Though it's not clear yet whether massive tariffs against French wine will take effect next month, Moore Brothers Wine Co. isn't taking any chances.
The retailer, which operates in New York, New Jersey and Delaware, ordered more than 35,000 cases of imported wine to be delivered by Feb. 1, just in case the White House follows through on its threat for tariffs that could be around 100% and levied on a host of other goods.
"It's just really terrible," said David Moore, a co-owner of the sprawling business. "But what we hope to do is make sure that we aren't doubling prices overnight."
Wine imports from the European Union already face 25% duties, but the Office of the U.S. Trade Representative has floated the idea of hiking them to 100% as part of an ongoing battle over tariffs on Airbus airliners. The USTR did not respond to a request for comment.
Though the U.S. and China have worked out a "phase one" deal of their respective tariff battle, the wine issue is just one of many unresolved trade issues around the world.
The Federal Reserve's latest "Beige Book" update on economic conditions in the various districts around the country, released Wednesday, contained 17 references to tariffs. "In many Districts, tariffs and trade uncertainty continued to weigh on some businesses," it says. The report specifically mentioned an unnamed retailer in the Philadelphia area that had loaded up on wine to fend off the potential dramatic increase in costs.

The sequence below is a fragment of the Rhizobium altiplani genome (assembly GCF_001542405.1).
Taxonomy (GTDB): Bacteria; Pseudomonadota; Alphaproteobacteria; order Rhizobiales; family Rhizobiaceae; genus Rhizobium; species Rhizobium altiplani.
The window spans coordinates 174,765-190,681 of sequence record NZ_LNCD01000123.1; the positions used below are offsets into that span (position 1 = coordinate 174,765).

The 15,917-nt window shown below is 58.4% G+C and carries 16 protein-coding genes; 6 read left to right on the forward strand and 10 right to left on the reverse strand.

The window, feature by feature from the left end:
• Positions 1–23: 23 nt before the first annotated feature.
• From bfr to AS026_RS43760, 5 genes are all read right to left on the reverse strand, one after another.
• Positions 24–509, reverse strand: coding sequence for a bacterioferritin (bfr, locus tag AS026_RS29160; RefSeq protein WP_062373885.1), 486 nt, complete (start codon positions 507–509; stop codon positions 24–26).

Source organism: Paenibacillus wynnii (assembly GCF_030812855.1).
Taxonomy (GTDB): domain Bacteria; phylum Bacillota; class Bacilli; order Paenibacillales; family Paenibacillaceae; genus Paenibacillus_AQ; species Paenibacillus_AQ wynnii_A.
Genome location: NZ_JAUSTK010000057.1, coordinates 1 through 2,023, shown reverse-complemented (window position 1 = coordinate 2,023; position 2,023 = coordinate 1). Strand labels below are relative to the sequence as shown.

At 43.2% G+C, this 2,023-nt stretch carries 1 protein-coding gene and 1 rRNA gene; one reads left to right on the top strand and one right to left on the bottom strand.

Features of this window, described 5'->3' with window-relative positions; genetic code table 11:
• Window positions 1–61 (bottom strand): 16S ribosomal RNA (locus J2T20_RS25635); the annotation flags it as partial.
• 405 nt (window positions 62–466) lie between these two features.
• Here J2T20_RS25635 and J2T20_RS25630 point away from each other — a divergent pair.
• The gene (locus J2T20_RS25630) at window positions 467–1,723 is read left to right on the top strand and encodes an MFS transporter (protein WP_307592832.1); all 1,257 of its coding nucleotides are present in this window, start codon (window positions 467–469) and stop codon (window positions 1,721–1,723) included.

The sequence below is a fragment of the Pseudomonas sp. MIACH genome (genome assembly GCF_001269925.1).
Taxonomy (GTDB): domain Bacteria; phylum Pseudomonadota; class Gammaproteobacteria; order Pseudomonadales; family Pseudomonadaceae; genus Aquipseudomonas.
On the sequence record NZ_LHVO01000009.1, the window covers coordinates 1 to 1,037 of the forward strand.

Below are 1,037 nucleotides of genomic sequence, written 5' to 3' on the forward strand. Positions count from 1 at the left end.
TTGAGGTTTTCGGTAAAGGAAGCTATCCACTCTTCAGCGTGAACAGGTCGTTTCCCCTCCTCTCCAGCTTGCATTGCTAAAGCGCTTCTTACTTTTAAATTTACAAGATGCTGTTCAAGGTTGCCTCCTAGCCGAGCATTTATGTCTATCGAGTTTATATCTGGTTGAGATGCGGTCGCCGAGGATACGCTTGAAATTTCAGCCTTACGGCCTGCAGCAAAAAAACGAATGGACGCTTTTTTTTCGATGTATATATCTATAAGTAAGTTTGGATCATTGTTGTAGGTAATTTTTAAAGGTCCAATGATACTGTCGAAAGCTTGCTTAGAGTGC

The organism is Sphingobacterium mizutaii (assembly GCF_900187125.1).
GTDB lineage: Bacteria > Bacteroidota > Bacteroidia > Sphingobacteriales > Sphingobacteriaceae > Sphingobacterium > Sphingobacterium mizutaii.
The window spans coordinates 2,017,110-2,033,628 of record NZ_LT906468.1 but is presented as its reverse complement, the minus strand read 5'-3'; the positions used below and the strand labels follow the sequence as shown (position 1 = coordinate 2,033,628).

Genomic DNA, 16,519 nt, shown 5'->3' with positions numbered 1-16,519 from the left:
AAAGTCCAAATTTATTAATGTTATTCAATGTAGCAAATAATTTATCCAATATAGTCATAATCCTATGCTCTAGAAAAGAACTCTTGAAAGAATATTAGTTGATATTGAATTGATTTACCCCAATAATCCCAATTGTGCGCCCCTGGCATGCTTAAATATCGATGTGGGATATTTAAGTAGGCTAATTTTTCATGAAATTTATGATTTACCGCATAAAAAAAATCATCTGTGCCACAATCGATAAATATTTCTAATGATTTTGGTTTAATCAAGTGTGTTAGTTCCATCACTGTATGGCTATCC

For Moore's business, tariffs have a huge knock-on effect, from the vintners in the French countryside to the shipping industry to customers and employees.
"If the tariffs go into effect, it's not just some little guy in France who's not going to be able to sell his wines to the U.S.," he said. "It's going to put us out of business, and we have 35 employees. We're not the only ones. There are going to be hundreds of distributors who are smaller."
In all, Moore estimates that the tariffs could cost more than 100,000 jobs, though industry estimates have been smaller.
That's why he's bracing now for the impact.
"We hope it's a year's supply," he said of the big order. "You don't want to have a rose that you sold last year for 20 bucks to be 40 bucks. You ain't gonna sell that. The whole thing is just crazy. We await the return of the adults in the room."